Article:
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Fire Department: Working smoke alarms save lives

SCHRIEVER AIR FORCE BASE, Colo. -- Working smoke alarms can make a life-saving difference in a fire. That's the message behind this year's Fire Prevention Week campaign, "Working Smoke Alarms Save Lives: Test Yours Every Month!"

Along with firefighters and safety advocates nationwide, Schriever Fire Department is joining forces with the nonprofit National Fire Protection Association during Fire Prevention Week, Oct. 5-11, to remind local residents about the importance of having working smoke alarms in the home and testing them monthly.

According to the latest NFPA research, working smoke alarms cut the chance of dying in a fire in half. Meanwhile, almost two-thirds of home fire deaths resulted from fires in homes with no smoke alarms or no working smoke alarms.

"In a fire, seconds count," said Brad Truver, assistant chief for fire prevention. "Roughly half of home fire deaths result from fires reported at night between 11 p.m. and 7 a.m. when most people are asleep. Home smoke alarms can alert people to a fire before it spreads, giving everyone enough time to get out."

This year's Fire Prevention Week campaign includes the following smoke alarm messages:

· Install smoke alarms in every bedroom, outside each separate sleeping area and on every level of the home, including the basement.
· Interconnect all smoke alarms throughout the home. This way, when one sounds, they all do.
· Test alarms at least monthly by pushing the test button.
· Replace all smoke alarms when they are 10 years old or sooner if they don't respond properly.
· Make sure everyone in the home knows the sound of the smoke alarm and understands what to do when they hear it.

The Schriever Fire Department has a variety of activities scheduled during Fire Prevention Week to promote "Working Smoke Alarms Save Lives!" Through these educational, family-oriented activities, residents can learn more about the importance of working smoke alarms and testing them monthly.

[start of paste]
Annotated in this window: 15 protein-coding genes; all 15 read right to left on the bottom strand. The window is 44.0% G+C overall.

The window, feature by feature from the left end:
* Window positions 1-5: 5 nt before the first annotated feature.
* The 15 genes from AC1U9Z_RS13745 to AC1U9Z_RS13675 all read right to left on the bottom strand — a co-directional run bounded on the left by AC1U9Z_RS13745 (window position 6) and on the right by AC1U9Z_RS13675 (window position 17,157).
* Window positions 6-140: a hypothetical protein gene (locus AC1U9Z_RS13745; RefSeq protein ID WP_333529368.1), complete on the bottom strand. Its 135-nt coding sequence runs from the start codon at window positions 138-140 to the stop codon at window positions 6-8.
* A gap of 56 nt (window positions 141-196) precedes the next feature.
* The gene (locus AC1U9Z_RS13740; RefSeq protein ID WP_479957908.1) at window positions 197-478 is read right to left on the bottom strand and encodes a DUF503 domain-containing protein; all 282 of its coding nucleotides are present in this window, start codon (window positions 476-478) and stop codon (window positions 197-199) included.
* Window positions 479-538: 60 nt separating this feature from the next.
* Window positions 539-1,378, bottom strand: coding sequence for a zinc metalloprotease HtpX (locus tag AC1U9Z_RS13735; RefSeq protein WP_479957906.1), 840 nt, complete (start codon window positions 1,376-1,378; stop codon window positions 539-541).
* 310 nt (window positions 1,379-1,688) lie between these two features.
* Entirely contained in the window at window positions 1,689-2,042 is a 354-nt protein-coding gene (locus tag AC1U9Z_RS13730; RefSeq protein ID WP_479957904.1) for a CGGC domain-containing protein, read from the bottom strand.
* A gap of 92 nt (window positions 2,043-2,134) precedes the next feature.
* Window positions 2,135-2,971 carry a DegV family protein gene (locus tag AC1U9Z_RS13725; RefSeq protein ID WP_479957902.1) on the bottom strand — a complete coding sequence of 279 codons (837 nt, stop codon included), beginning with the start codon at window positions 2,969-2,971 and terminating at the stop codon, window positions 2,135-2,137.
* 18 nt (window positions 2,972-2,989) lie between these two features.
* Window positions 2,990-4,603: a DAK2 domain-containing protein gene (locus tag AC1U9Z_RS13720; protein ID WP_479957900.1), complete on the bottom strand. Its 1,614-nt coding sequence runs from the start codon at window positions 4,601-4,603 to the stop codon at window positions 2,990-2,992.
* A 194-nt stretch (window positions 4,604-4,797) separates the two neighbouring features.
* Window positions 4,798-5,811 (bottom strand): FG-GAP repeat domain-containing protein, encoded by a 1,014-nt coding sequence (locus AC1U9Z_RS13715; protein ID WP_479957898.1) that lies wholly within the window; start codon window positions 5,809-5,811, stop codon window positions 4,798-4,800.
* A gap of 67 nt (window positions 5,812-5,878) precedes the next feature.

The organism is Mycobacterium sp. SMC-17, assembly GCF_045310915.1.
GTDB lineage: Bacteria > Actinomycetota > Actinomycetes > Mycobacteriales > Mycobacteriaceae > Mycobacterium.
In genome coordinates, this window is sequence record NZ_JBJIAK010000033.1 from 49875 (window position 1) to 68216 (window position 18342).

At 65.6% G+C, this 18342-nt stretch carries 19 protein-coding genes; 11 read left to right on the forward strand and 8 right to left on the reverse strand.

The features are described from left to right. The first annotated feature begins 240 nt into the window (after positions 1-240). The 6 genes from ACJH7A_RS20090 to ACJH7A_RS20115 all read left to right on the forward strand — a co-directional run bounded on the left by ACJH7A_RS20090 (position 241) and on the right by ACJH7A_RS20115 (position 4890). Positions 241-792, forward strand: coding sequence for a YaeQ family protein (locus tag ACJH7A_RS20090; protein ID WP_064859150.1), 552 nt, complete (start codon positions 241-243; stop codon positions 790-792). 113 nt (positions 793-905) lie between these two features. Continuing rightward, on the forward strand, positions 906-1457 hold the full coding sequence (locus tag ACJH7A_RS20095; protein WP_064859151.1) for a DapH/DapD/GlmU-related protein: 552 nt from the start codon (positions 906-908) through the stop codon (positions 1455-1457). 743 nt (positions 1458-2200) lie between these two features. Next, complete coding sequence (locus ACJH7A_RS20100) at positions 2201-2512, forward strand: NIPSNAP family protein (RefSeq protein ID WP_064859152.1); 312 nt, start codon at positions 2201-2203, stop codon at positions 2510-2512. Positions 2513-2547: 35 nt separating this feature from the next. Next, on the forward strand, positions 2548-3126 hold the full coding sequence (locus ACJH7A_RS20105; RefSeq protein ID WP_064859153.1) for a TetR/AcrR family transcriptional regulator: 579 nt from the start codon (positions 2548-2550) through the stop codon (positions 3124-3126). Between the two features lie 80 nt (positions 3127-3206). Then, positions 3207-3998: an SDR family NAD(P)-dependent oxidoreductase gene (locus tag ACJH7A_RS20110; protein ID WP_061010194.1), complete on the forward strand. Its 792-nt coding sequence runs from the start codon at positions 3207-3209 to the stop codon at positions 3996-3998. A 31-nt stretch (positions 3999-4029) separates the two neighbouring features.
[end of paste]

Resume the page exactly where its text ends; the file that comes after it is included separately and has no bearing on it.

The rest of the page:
There will be fire safety education information displays set up throughout the week at locations around the base to include the portals, the Satellite Dish Dining Facility, and the Missile Defense Agency building. 

In a joint effort with Ellicott Fire Department, there will be a presentation for the school children at the elementary school at 9 a.m. Oct. 6; a fire safety educational video will be shown, and of course, the famous "Sparky" the Fire Dog will be there to show the children "Stop, Drop and Roll" technique. 

Members of the Schriever Fire Department will also be visiting the Child Development Center at 9 a.m. Oct. 10. They will show off their fire truck and "Sparky" will be there to interact with the children.

The Tiera Vista community center will be hosting an open house from 5 to 7 p.m. Oct. 10.  The fire department will have their fire trucks and equipment on display giving the public an opportunity to ask questions about the firefighter's job.  They will also have the interactive fire safety trailer set up for residents to learn about home fire hazards, kitchen fires, and emergency escape procedures for family members. 

To find out more about Fire Prevention Week programs and activities at Schriever, please contact the Schriever Fire Department at 567-3370. To learn more about smoke alarms and "Working Smoke Alarms Saves Lives!" visit NFPA's Web site at www.firepreventionweek.org.
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